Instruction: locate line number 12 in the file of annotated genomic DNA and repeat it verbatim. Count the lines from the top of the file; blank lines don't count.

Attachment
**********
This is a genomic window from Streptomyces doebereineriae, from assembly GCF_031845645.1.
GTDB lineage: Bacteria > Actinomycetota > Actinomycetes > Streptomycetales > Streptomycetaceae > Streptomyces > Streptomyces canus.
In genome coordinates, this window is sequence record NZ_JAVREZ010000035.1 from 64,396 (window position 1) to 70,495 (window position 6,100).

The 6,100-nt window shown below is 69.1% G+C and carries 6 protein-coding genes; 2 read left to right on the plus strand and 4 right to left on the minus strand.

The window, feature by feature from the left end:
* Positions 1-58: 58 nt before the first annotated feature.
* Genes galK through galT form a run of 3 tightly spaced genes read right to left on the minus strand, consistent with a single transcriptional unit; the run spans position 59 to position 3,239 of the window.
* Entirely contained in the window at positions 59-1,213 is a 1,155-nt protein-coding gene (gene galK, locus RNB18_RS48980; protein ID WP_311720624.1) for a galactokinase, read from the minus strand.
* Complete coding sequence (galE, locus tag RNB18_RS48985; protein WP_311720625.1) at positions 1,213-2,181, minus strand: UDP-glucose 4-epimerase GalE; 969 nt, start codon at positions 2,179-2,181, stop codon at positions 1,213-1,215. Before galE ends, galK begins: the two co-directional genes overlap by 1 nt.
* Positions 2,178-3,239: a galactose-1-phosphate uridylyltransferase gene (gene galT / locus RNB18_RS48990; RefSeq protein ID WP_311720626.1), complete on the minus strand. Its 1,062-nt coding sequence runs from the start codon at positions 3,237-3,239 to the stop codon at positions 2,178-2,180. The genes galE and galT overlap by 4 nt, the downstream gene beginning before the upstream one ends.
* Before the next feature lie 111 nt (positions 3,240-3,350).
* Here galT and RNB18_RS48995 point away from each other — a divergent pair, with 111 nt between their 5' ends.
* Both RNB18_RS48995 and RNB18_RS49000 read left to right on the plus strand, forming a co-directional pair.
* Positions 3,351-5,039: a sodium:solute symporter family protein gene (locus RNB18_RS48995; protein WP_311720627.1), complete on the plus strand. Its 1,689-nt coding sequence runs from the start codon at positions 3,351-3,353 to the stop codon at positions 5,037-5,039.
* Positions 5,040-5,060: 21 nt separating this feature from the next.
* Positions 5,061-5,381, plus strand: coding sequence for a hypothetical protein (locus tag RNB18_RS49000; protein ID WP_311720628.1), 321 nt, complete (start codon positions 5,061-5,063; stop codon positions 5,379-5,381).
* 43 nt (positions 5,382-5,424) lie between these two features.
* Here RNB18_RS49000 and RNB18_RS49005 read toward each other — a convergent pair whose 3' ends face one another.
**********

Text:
* Here galT and RNB18_RS48995 point away from each other — a divergent pair, with 111 nt between their 5' ends.